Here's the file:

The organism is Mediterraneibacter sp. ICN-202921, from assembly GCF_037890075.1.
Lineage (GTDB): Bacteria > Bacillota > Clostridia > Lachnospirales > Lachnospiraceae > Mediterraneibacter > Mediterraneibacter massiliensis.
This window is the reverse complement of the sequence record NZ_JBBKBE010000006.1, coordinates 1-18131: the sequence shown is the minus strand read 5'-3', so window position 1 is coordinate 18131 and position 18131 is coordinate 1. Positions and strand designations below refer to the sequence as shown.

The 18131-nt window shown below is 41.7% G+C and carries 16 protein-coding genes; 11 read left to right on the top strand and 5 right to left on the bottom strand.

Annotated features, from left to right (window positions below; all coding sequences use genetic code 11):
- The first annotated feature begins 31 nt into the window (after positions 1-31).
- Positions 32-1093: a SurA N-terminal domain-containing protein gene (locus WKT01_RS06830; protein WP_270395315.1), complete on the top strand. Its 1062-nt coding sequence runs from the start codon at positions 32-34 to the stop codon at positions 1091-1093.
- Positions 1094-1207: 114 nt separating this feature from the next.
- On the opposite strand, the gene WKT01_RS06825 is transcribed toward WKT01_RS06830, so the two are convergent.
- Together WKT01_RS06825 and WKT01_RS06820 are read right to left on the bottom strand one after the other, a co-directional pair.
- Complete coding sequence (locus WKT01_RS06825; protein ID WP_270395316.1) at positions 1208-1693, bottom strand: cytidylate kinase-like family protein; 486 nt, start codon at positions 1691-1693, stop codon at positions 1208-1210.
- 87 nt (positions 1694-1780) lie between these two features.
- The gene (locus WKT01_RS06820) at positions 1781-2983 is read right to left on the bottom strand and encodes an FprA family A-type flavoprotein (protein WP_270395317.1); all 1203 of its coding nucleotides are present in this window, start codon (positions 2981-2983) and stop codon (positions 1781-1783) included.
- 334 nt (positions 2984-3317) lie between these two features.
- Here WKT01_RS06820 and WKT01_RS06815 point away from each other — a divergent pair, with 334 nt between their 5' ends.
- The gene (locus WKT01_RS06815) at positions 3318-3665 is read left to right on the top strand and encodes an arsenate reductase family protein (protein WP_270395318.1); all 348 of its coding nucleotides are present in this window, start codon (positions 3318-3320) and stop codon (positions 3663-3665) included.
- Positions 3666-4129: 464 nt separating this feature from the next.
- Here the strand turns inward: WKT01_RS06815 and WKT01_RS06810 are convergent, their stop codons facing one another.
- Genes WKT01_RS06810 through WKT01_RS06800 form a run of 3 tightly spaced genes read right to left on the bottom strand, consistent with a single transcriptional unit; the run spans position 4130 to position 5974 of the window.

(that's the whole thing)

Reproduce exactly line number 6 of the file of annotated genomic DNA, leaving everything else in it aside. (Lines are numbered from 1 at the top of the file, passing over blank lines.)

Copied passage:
- The first annotated feature begins 31 nt into the window (after positions 1-31).